12 September 2019 | glennstenb
The Horse Gets the Final Laugh in "Wild Horse"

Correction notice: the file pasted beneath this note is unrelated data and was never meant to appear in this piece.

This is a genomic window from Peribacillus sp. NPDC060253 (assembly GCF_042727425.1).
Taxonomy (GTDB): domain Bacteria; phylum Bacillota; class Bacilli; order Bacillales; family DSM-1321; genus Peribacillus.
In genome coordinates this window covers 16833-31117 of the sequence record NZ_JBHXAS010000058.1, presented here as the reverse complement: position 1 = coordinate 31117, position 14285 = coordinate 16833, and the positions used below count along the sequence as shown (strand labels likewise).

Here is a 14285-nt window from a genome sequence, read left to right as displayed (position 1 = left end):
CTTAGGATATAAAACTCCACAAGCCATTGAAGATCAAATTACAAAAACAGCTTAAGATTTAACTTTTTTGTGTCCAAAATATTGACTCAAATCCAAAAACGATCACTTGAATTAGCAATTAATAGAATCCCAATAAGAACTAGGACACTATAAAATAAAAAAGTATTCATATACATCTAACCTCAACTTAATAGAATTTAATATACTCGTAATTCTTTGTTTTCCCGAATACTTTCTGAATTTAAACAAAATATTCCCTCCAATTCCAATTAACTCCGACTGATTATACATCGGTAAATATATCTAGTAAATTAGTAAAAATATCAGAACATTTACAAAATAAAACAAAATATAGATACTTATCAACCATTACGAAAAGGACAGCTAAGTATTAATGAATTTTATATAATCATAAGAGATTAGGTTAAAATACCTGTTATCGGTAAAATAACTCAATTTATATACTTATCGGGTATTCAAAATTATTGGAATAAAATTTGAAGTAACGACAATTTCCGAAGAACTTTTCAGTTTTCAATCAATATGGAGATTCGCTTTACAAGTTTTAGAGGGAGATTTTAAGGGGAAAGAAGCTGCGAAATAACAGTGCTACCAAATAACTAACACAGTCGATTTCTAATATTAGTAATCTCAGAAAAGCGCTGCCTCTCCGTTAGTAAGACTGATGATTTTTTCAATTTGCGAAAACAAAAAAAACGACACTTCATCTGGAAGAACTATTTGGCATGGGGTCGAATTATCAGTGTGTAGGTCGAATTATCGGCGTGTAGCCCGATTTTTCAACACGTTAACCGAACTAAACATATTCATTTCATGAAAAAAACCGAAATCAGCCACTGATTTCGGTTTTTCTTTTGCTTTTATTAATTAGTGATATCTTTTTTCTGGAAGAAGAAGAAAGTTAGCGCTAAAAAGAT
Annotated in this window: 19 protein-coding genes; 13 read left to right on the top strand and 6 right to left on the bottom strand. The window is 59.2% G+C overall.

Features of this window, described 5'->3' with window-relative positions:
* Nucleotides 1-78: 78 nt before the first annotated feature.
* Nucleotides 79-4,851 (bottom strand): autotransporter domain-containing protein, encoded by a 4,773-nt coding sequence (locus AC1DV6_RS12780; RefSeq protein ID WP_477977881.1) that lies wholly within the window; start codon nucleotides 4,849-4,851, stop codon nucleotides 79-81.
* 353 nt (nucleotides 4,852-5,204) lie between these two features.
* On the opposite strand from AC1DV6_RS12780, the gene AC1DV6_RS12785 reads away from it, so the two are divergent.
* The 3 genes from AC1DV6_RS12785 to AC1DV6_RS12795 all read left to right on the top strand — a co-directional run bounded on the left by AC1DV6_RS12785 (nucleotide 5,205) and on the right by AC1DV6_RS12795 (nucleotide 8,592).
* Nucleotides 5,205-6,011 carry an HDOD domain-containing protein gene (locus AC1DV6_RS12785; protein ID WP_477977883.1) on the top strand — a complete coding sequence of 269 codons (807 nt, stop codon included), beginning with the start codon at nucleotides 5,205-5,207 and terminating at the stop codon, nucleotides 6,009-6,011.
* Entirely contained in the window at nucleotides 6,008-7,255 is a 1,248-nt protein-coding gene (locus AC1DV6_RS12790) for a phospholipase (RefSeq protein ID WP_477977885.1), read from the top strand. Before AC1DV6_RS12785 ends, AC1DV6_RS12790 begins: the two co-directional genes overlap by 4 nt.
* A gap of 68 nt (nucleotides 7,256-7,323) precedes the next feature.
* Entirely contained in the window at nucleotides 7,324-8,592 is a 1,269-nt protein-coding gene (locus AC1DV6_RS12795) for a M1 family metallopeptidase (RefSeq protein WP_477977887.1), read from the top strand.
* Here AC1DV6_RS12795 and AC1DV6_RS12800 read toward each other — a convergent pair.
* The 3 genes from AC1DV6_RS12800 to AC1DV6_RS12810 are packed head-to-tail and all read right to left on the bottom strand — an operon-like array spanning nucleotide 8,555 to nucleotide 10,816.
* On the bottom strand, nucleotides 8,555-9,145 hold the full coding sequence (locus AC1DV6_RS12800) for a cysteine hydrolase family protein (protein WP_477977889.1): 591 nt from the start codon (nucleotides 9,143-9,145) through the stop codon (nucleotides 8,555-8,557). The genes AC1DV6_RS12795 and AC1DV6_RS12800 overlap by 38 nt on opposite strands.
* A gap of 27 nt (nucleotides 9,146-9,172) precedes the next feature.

This was a fairly intense program for ol' Hoot Gibson, with the story propelled by a tragic occurrence in Jim Wright's (Hoot's character's) life. The humor that so often shines through in Hoot's films is minimal here, except for the overly-ample and now cringe-worthy antics of Stepin Fetchit (it is interesting that although this was fairly early in Fetchit's film career he was given third billing in the opening list of players). The settings are few (cabin, main house, corral, jail, rodeo grounds, open range) but authentically basic and dusty, while the horse action is plentiful, including some majestic and exciting running scenes. The acting is honest and the editing seems pretty good. There were a couple of odd elements, however; one was when Hoot finds his dear friend on the floor of the cabin and doesn't bother to take a closer look to evaluate his condition, and another was to see this little rodeo draw thousands of attendees with arriving cars lined up forever outside of the arena. Nonetheless, fans of early 1930s westerns, Hoot Gibson, or horses will probably find "Wild Horse" worth their attention. And yes, if you like horse laughs, this film has a pretty darned good one.